July 19, 2018

If you’ve ever had to purchase an HVAC system for a commercial building, whether it’s for a new property or to replace the system in an existing property, you may have been overwhelmed with the choices. You know how important HVAC is to the comfort and happiness of your tenants, and you want to do right by them. However, you also want to make sure that the system is efficient and practical for the building and that it won’t destroy your bank account for years to come.

Understanding the different types of commercial HVAC systems can help you make an educated decision and ensure that you choose the right system for the size and function of your property.

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What Are the Different Types of Commercial HVAC Systems?

While there is an infinite number of variations, there are three major categories under which HVAC systems fall. These include:

  • Single Split systems
  • Multi-Split systems
  • VRF or VRV systems

The correct choice for your building will depend on a variety of factors. Here is a brief introduction to the different categories and which may work best for your property.

Related: How Many Tons of AC Do I Need Per Square Foot?

Single Split System

A single split system is one of the most popular types of HVAC as it is affordable and appropriate for most small commercial buildings. They are great for buildings with small offices, server rooms, shops, or restaurants as they allow for heating and cooling control in individual rooms. If you have a larger space, they can work together to heat or cool the room.

Your system will likely include an air conditioner to cool the refrigerant as well as furnaces and an evaporator coil that will convert the refrigerant and circulate the air using ducts throughout the building. You will control the system with a thermostat or control panel.

The pros and cons of this type of unit include:


  • Cheaper than installing a central system.
  • Since each system is self-contained, when one unit breaks down, the others are still functional.


  • Each indoor unit requires an outdoor unit. This can take up a great deal of space depending on how many units you need.

Multi Split System

Similar to single split systems, multi splits differ in one major way: You can connect up to nine indoor units with one outdoor unit. These systems work using inverter technology which allows the compressor to operate at variable speeds.

Generally, a large amount of energy is consumed in a forced-air HVAC system each time the compressor turns off and on. This occurs throughout the day as the system senses the proper temperature or the need for a correction. A multi-split system cuts down on the energy that is consumed as it has sensors that help to detect small changes in temperature and make small adjustments when necessary.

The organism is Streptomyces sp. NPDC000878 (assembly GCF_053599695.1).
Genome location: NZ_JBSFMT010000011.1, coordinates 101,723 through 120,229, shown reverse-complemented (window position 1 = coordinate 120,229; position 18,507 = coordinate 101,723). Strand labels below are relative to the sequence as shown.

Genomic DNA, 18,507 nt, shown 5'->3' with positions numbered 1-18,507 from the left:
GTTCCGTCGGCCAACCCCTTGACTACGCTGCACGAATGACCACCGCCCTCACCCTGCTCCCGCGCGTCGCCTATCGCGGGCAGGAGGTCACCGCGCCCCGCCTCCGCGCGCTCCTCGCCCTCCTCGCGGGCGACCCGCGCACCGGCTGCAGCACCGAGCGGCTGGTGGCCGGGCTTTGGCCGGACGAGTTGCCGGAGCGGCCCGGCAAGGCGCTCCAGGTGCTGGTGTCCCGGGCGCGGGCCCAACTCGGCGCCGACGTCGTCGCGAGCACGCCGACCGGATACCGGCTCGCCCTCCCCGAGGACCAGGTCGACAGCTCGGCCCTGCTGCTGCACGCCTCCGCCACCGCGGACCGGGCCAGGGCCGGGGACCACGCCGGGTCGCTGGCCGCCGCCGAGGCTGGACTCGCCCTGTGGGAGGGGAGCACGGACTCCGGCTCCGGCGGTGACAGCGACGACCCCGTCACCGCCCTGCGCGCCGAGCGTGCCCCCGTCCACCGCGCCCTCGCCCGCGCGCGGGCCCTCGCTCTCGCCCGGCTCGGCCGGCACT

Heat pumps in the system work with heat’s natural inclination to move from warm areas to cool ones, saving money and energy over traditional furnaces and air conditioners.


  • Preserve your outdoor space and the look of the building with fewer outdoor units.
  • You can use both wall and ceil mounted air conditioning units and an air curtain for over the entrance.


  • These systems required more pipework than single slits, so the cost of installation will be higher as will the time necessary to complete the job.

VRF or VRV System

VRF (Variable Refrigerant Flow) and VRV (Variable Refrigerant Volume) both refer to the same type of commercial HVAC system. When the technology was developed by Daikin, they protected the name. As other companies began to offer similar technology, they had to use a different name. The two terms are now used interchangeably.

If your space is medium to large like a mixed-use building, retail or large office space, or hotels, a VRF/VRV system may be the best choice for your business. There are two types of VRF or VRV systems: Heat Pump and Heat Recovery.

A Heat Pump system provides either heating or cooling to a building. This is good for open plan areas. A Heat Recovery system can provide heating and cooling simultaneously, which works best when the building has several smaller rooms. They do this by gathering waste heat from other areas of the building and using it to heat other rooms and hot water.


  • They meet larger builder’s heating and cooling requirements.
  • They are reliable, efficient, and easy to control.
  • Installation is quick, so your daily business is not majorly inconvenienced.
  • The Heat Recovery systems provide a great deal of flexibility.


  • The purchase and installation costs are higher than other systems.
  • In larger building, you may need to invest in a backup condenser in case the outside unit fails.

Related: Cost Difference Between Residential vs. Commercial HVAC?

While educating yourself regarding the available options is always a good idea, ultimately, you should speak with a trusted HVAC company to determine what type of commercial HVAC system will be the best for your building. They will help you weigh the options and determine the most appropriate features for your tenants and your wallet.

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